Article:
The LORD will fight for you, and you have only to keep still (Exodus 14:14)
Be still, and know that I am God (Psalm 46:10)
I routinely hear talk of God doing a work of death and resurrection in the PC(USA). But what if we are getting ahead of ourselves?
Saturday, it seems to me, gets short shrift as we observe Holy Week. And that, I think, is because night gets short shrift in our walk with God.
The bedtime devotions at a recent presbytery retreat caught my attention. The prayer asked God to be with us through the night, even as we stopped work. And I suddenly had a vision of life’s rhythm in God.
Sabbath-keeping is no stranger to me. Nightly resting in God, on the other hand, is less familiar.
My work does not follow the rhythms of the sun. I rise to an alarm clock. I depend on electricity to illuminate my work and boost my mood. I labor until long after dark. “Evening and morning, day one” has no practical bearing on my life.
So, when the presbytery’s evening worship reminded me of the role of night, the “aha” came. I remembered that, for God’s people, “Day” begins with sundown. The weekly Sabbath begins at sunset on Friday night, not with dawn on Saturday morning. Our Book of Common Worship sets evening prayer as the beginning of each day’s devotions.
The people of the Bible began each day by stopping all activity and placing their lives in God’s hands. Only when God stirred them did they arise to the work in store for the day.
In other words, the one-in-seven rhythm of Sabbath-keeping is not the only Biblical cycle of activity and rest. The one-in-three rhythm of evening and morning is another. God has created us to spend a third of our lives doing nothing. Beginning the day by ceasing work matters just as much to our faith as observing the week’s end.
That “aha” got me wondering. What portion of the PC(USA)’s “day” are we in? And what does that mean for what comes next?
It also got me wondering about the Saturday between Christ’s death and resurrection. If I have underestimated the one-third-nothing of God’s plan for human life, then have I also underrated the importance of Holy Saturday?
Christ did not die and rise. Christ died…descended…and then rose. What does it mean that the Son did not proceed immediately from death to resurrection, but lay still for a day in between?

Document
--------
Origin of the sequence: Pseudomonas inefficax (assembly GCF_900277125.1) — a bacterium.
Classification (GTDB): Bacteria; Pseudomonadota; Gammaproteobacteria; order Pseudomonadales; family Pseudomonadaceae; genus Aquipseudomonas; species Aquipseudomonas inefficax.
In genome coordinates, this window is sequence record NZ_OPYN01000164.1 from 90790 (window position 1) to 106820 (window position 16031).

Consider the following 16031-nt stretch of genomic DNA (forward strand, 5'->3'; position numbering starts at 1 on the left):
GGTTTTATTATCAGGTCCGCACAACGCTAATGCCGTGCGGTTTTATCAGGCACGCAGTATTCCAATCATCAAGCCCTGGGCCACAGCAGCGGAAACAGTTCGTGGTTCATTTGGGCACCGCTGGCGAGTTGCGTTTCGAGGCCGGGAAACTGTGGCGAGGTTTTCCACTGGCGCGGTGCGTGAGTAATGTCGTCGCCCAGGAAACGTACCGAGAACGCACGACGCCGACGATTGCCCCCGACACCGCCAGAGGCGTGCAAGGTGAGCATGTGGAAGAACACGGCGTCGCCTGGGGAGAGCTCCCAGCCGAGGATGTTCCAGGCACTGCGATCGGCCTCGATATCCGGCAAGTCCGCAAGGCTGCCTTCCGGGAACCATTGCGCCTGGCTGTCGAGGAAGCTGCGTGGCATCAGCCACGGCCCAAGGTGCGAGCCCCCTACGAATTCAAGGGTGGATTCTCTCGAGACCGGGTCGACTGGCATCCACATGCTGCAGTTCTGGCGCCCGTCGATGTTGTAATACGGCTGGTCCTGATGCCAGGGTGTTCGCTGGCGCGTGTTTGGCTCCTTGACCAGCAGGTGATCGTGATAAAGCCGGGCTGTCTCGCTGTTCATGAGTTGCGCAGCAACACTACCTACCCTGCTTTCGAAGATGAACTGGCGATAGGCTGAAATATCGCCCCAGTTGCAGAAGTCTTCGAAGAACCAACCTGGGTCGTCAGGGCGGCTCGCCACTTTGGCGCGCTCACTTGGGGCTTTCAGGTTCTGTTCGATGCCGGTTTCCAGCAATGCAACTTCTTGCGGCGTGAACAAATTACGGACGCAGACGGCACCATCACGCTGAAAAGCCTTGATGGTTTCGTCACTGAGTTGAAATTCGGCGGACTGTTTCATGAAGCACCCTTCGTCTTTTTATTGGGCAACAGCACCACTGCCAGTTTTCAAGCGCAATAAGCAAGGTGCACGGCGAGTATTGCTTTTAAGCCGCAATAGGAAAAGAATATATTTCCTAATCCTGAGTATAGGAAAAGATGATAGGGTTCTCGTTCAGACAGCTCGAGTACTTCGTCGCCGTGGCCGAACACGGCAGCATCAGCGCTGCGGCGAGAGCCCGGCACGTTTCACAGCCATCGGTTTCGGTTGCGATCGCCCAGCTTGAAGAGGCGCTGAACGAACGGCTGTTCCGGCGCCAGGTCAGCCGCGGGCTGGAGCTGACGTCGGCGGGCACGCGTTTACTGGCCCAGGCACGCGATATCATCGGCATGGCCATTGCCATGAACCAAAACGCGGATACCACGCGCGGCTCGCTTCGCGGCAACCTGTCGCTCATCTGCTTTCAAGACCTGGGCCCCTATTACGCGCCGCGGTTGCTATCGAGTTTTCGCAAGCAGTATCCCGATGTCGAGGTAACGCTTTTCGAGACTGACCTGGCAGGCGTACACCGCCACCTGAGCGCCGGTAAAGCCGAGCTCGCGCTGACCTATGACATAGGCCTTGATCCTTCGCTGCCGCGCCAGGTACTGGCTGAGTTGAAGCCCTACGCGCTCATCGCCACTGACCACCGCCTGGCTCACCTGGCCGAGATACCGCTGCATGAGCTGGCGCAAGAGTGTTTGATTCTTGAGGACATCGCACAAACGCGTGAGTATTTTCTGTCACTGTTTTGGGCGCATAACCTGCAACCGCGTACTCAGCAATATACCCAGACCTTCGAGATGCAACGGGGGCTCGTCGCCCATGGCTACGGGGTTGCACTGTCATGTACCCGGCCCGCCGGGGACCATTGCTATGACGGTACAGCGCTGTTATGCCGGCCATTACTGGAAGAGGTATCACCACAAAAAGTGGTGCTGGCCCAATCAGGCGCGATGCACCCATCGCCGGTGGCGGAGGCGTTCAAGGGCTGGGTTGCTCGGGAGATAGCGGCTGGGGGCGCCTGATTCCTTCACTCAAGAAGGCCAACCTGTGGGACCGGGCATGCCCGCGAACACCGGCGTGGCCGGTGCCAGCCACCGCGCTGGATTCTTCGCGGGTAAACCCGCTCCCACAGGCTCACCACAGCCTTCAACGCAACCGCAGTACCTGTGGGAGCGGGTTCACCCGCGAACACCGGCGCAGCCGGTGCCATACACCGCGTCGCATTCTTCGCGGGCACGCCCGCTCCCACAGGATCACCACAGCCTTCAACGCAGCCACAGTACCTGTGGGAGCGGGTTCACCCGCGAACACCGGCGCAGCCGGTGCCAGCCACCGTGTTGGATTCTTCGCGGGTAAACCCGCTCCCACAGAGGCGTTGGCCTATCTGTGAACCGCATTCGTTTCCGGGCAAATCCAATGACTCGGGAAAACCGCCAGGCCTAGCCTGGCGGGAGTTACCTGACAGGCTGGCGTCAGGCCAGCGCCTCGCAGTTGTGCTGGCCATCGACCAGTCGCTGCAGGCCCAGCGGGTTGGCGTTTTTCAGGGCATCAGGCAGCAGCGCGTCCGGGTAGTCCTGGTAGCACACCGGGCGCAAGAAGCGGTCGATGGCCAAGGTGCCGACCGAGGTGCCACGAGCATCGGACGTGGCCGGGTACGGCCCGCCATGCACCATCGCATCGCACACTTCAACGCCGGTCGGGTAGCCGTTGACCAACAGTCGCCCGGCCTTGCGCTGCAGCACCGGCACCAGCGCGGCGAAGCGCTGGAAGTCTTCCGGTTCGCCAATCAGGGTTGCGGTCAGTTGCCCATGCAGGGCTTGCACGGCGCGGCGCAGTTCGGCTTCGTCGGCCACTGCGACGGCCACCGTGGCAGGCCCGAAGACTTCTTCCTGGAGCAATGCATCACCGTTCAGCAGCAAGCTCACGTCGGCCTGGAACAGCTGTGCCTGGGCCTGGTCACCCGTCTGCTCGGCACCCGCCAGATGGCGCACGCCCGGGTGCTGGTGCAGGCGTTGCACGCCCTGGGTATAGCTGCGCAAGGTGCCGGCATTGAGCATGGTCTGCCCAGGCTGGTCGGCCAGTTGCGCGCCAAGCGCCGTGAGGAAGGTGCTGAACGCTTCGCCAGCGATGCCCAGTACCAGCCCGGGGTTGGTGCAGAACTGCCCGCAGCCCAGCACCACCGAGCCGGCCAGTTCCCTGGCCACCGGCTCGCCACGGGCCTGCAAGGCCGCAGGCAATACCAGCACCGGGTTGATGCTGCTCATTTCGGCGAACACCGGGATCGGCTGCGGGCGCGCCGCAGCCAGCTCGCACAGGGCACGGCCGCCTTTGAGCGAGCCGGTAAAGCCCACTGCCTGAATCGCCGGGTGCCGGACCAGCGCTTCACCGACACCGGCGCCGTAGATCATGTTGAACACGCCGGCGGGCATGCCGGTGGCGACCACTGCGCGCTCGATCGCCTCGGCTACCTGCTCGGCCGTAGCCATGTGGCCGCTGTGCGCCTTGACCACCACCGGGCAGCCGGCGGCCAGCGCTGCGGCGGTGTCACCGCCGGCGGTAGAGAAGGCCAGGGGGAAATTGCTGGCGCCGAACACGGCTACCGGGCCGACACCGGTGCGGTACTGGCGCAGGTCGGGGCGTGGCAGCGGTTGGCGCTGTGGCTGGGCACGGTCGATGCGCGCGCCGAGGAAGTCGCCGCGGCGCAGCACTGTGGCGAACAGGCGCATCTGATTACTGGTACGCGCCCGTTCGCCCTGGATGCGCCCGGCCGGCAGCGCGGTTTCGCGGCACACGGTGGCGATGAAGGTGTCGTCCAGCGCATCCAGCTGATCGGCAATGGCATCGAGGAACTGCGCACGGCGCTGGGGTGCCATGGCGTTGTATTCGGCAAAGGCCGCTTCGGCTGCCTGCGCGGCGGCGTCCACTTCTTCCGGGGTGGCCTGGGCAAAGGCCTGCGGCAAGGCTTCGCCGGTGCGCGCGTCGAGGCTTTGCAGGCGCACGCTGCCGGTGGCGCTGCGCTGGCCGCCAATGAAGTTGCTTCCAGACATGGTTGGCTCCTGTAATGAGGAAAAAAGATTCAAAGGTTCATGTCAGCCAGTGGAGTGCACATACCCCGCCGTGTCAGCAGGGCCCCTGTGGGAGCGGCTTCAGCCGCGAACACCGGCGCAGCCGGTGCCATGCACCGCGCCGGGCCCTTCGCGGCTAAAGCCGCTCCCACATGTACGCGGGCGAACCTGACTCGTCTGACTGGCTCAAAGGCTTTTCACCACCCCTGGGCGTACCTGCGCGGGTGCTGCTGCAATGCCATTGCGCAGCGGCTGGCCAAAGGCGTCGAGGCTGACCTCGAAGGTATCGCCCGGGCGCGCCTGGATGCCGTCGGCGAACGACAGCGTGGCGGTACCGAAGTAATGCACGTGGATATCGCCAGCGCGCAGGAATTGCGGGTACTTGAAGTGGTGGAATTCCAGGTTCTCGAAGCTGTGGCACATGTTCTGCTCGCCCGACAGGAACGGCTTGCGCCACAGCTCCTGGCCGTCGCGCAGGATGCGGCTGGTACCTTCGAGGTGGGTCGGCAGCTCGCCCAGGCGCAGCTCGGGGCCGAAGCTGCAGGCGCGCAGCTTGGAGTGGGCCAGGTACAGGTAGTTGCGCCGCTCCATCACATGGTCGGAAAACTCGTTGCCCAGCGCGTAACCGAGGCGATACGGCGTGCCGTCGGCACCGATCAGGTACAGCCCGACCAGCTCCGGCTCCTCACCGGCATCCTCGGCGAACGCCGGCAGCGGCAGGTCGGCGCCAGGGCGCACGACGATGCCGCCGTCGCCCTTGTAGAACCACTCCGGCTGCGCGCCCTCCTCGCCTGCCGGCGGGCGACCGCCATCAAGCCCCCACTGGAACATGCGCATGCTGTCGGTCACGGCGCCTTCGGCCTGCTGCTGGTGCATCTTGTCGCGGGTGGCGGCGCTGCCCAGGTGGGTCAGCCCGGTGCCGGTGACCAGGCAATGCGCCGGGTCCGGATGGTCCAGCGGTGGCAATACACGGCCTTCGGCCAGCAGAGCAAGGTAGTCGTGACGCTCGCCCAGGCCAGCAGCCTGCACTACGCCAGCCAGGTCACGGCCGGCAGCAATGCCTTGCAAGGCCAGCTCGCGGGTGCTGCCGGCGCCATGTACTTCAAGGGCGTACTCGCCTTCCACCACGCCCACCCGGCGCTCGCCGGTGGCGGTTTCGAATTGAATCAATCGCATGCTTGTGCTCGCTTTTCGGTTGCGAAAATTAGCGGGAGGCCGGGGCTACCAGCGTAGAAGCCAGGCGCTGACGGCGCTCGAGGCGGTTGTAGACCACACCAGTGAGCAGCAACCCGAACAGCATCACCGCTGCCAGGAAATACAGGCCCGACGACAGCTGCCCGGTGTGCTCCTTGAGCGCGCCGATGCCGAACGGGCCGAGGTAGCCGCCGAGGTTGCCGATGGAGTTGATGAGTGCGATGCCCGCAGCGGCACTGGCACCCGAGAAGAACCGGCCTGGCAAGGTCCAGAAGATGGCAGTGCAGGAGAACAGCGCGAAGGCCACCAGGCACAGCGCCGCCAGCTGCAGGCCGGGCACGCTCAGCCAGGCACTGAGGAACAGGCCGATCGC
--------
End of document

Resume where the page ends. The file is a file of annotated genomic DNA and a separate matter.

I’m not saying that God did nothing on Holy Saturday. But if Christ brought his saving work with him to the grave, he did so while his body was utterly still. Who knows what work God accomplishes in and through us when we stop — whether at the end of the day or the end of our earthly lives?
Unless the LORD builds the house,
those who build it labor in vain.
Unless the LORD guards the city,
the guard keeps watch in vain.
It is in vain that you rise up early and go late to rest,
eating the bread of anxious toil;
for he gives sleep to his beloved. (Or: “he gives to his beloved in their sleep”)
Are we now in our own Holy Saturday?
For years we have heard that the mainline church in America is dying. More recently, I have heard a response saying, “Yes, the church as we have known it is dying. But resurrection is coming.”
But I wonder: are we looking too quickly for resurrection? Have we taken too deeply to heart Tony Campolo’s famous sermon, “It’s Friday — But Sunday’s A-Comin!”, not realizing that the title leaves out Saturday altogether? Do we first need to hear a sermon telling us, “Yes, Sunday’s A-Comin’ — But Saturday Comes First!”?
Is this a season in the Church not of eager anticipation for new life — though we certainly should trust in the One that gives new life — but of lying utterly still, waiting for new life to come in God’s good time?
Is waiting our call? And if so, how shall we act on that call? Shall we do nothing more than trust that God will stir us when the time is right, and believe that God will keep us safe through the night until then?
I don’t know — but I wonder. I’m pretty sure there’s something to this “night thing” that I don’t yet understand.
Somewhere along the Way —
 I routinely stop work one day a week, and only let myself be interrupted if someone’s modern-day cow has fallen down a well. Doing so may be for my physical and mental well-being, but it also frees those who work for me. And more deeply still, it is about obeying God’s command, even if I don’t see the benefit. All this is a strong part of my rhythm of faith.
 The Church has long named Saturday the day of the Harrowing of Hell. And I Peter 3:19 suggests that after his death Christ “in the spirit…made a proclamation to the spirits in prison…”
 I’m not sure that we’re dying, actually. But that’s a thought for another column. For now, we’ll just stipulate the idea.
 Kinda awkward timing, I know, when the daffodils are springing up all around my backyard. But the Church year doesn’t always line up with the natural year.